Peter Schiff: The “Transitory” Inflation Narrative Is Dead!
The transitory inflation narrative is dead.
During an appearance before a Senate committee along with Treasury Secretary Janet Yellen Tuesday, Federal Reserve Chairman Jerome Powell said it was time to retire the word transitory. As Peter Schiff explains in his podcast, Powell came close to admitting he was wrong. But the question remains — what is the Fed going to do about this non-transitory inflation?
Powell did say the central bank may need to speed up its asset purchase taper to tamp down inflationary pressure.
At this point, the economy is very strong and inflationary pressures are higher, and it is therefore appropriate in my view to consider wrapping up the taper of our asset purchases, which we actually announced at the November meeting, perhaps a few months sooner. I expect that we will discuss that at our upcoming meeting.”
But will that really slay the inflation dragon?
The markets apparently think so. Powell’s comments sparked a big selloff in stocks. The Dow Jones was down 652 points. This follows on the heels of rebound Monday after another big selloff on “black and blue Friday.”
Friday’s stock market plunge was due to fear of a new COVID variant, but in his podcast, Peter Schiff said the fact of the matter is the stock market is “a gigantic bubble” in search of a pin.
So, when it finally finds one, it’s not really the pin’s fault. It’s the bubble’s fault. Because all bubbles eventually find a pin. So, it doesn’t really matter what ends up being the pin. What matters is the bubble.”
Peter said he thinks investors are finally starting to figure out that the stock market is completely dependent on the Federal Reserve.
It’s the Fed’s monetary supports upon which the entire stock market rests. … It’s the artificially low interest rates that justify these inflated stock market values. So, if you take that away, well, then there’s nothing beneath the market but air.”
In his prepared statement, Powell acknowledged that the omicron COVID variant could slow economic growth. He also said it could exacerbate labor shortages and put even more strain on the supply chain. That could put additional upward pressure on prices. Although he didn’t use the term, Powell said we could have stagflation on the horizon.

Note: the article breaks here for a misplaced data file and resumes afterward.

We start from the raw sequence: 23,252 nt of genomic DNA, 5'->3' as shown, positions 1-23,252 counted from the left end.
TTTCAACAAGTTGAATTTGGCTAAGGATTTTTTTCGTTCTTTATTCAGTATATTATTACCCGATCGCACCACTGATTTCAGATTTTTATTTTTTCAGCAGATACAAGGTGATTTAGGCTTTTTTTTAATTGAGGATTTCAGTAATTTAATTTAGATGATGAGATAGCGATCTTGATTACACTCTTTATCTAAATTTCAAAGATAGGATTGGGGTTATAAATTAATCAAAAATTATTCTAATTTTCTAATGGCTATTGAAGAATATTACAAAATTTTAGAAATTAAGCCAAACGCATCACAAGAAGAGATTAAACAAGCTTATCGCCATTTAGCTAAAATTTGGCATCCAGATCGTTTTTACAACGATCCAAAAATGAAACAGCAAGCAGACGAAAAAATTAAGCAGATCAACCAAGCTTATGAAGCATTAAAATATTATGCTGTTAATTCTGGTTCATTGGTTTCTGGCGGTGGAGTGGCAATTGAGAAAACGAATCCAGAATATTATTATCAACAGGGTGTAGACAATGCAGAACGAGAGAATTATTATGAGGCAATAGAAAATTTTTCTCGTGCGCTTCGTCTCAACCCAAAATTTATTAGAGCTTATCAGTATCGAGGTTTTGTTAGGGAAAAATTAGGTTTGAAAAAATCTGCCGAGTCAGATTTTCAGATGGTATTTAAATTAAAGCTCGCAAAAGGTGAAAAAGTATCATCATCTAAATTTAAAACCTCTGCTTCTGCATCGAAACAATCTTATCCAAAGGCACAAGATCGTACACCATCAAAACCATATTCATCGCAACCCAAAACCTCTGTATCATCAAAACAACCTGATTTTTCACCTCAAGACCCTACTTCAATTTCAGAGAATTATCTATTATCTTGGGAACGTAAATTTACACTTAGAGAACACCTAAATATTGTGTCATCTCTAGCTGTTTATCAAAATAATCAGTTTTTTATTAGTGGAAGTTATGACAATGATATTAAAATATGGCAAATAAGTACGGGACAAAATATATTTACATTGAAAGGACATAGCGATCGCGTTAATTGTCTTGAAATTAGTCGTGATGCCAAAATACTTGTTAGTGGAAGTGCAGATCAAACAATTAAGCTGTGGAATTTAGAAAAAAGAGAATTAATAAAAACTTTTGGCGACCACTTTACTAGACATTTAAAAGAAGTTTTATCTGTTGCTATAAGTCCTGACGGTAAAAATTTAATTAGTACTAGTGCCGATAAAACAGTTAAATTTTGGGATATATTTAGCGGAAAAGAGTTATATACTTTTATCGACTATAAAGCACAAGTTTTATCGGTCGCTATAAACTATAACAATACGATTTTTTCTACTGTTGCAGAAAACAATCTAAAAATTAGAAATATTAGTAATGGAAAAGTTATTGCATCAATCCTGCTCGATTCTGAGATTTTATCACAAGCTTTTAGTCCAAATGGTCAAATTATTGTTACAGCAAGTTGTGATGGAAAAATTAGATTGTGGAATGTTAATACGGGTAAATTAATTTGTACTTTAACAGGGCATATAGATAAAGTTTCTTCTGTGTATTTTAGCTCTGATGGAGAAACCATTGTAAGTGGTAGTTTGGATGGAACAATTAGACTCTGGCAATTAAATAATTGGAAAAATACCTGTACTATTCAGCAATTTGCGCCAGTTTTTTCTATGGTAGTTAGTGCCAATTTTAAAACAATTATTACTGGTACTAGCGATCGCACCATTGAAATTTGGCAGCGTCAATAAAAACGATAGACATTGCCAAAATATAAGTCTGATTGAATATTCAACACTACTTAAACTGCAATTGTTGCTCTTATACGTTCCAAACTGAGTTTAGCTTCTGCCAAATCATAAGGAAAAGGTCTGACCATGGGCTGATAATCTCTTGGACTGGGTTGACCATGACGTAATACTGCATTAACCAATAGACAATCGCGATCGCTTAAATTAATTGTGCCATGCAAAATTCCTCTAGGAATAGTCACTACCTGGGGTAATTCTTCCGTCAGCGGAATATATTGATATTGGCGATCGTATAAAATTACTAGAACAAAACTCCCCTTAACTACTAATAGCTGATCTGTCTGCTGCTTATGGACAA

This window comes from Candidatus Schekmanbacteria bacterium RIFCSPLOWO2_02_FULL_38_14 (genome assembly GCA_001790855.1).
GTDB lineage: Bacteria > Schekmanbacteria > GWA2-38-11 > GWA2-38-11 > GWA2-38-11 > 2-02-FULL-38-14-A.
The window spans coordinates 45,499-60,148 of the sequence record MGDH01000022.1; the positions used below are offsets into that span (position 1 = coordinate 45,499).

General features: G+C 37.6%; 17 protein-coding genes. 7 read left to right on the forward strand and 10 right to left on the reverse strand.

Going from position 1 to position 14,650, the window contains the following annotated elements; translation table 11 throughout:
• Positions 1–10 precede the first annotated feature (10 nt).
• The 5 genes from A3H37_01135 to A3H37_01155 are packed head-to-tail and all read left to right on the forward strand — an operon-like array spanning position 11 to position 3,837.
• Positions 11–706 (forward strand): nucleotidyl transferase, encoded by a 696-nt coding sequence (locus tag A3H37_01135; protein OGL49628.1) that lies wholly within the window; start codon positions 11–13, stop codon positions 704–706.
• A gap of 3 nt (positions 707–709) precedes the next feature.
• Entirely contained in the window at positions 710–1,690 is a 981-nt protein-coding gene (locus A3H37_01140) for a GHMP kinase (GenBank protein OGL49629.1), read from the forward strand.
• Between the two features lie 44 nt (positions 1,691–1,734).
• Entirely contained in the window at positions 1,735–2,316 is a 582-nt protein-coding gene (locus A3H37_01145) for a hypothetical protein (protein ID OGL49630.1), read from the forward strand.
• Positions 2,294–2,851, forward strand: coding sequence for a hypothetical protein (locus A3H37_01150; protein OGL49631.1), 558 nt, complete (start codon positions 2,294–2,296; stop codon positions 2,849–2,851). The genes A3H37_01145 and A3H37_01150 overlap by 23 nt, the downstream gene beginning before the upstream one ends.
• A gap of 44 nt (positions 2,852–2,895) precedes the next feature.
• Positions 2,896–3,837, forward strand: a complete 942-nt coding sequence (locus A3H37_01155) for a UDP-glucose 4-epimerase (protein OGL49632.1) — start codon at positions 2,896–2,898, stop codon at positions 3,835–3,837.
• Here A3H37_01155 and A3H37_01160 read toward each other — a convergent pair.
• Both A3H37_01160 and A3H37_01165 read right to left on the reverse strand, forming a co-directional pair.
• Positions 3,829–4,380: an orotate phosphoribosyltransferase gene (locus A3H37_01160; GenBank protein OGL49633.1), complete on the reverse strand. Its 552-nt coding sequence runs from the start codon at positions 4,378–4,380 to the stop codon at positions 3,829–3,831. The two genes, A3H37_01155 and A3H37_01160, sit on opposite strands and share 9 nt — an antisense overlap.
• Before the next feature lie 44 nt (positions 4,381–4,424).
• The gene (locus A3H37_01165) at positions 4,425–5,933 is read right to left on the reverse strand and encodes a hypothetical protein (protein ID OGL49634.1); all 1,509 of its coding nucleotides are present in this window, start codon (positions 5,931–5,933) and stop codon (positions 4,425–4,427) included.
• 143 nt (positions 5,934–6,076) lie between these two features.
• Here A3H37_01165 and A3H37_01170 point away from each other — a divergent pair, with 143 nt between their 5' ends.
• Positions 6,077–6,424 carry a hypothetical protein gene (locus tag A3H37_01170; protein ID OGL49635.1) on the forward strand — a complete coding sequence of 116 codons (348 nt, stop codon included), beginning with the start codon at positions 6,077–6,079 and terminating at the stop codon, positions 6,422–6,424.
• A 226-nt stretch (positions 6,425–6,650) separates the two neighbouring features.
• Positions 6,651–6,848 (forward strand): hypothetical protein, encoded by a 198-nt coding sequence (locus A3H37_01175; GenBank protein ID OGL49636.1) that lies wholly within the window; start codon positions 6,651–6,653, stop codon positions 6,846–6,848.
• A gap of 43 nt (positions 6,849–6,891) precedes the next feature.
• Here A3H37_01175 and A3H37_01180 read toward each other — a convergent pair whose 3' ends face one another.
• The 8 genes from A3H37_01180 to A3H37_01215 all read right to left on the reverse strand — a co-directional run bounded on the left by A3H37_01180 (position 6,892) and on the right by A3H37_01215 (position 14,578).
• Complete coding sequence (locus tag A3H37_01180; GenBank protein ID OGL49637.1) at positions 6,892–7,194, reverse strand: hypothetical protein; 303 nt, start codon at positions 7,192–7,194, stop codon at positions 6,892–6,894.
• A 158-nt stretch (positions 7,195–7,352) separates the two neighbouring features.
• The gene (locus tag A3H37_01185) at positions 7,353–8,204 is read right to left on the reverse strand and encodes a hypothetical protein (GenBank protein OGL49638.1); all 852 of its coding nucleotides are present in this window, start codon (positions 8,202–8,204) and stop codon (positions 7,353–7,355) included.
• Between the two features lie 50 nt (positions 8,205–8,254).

Even though Powell himself didn’t actually use the word stagflation to describe the dilemma, that’s basically the dilemma he described — weakening economic growth and more upward pressure on prices.”
So, what is the Fed to do? Is it going to ease policy in order to stimulate economic growth? Or will it tighten to fight inflation? The Fed has been caught between this rock and a hard place for quite some time. Now it’s nearing decision time.
The markets interpreted what Powell said and didn’t say during the Q&A as taking the hawkish, inflation-fighting position.
Up to this point, the Fed has stuck with its transitory inflation story. But on Tuesday, Powell went off-script. He said, “It’s probably a good time to retire that word [transitory] and try to explain more clearly what we mean.”
So, it’s time to retire the word “transitory.” Why?
Well, because it’s not true. And it’s never been true. That’s the Fed’s way of admitting it was wrong.”
Peter said Powell basically admitted he was wrong without directly admitting he was wrong. And he said the last thing the Fed really wants to do is explain things more clearly. Transitory was clear — the Fed was trying to convince you rising prices were temporary and not of any real concern.
The problem isn’t that the Fed wasn’t clear. The problem was that the Fed was wrong. That was the real problem. And the reason that the Fed became unclear is because when it first became obvious that the Fed was wrong, that’s when the Fed tried to change the definition of transitory so they could still look right. That’s what created the confusion. It was Fed trying to confuse the public as to what transitory means. Now, what they want to do is come up with a new lie to confuse the public again. Because the transitory lie ain’t working anymore because they’ve twisted it into too big a pretzel and now they need something else.”
As Powell made these comments, the stock market began to sell off. Gold had been up about $20 earlier in the day, and it reversed course. And the dollar rallied. Peter said the markets can’t seem to differentiate the difference between talking about a problem and actually doing something to solve it.
It doesn’t matter that the Fed acknowledges that inflation is a bigger threat than it thought. What is it going to do about it? How is it going to adjust policy?”
Powell didn’t say what the central bank might do to face this problem other than talk about speeding up the taper.
That’s it. That’s all Powell said. And that isn’t even a commitment. And even if they follow through, it amounts to nothing, because what they were doing in the first place amounted to nothing. Because in the face of this larger inflation threat, the Fed continues to pour gasoline on the fire. Just because they’re pouring a little less gasoline doesn’t change the nature of what they’re doing. You’re not going to put out a fire by pouring less gasoline on it. You actually have to start putting it out and they’re not even close to doing that.”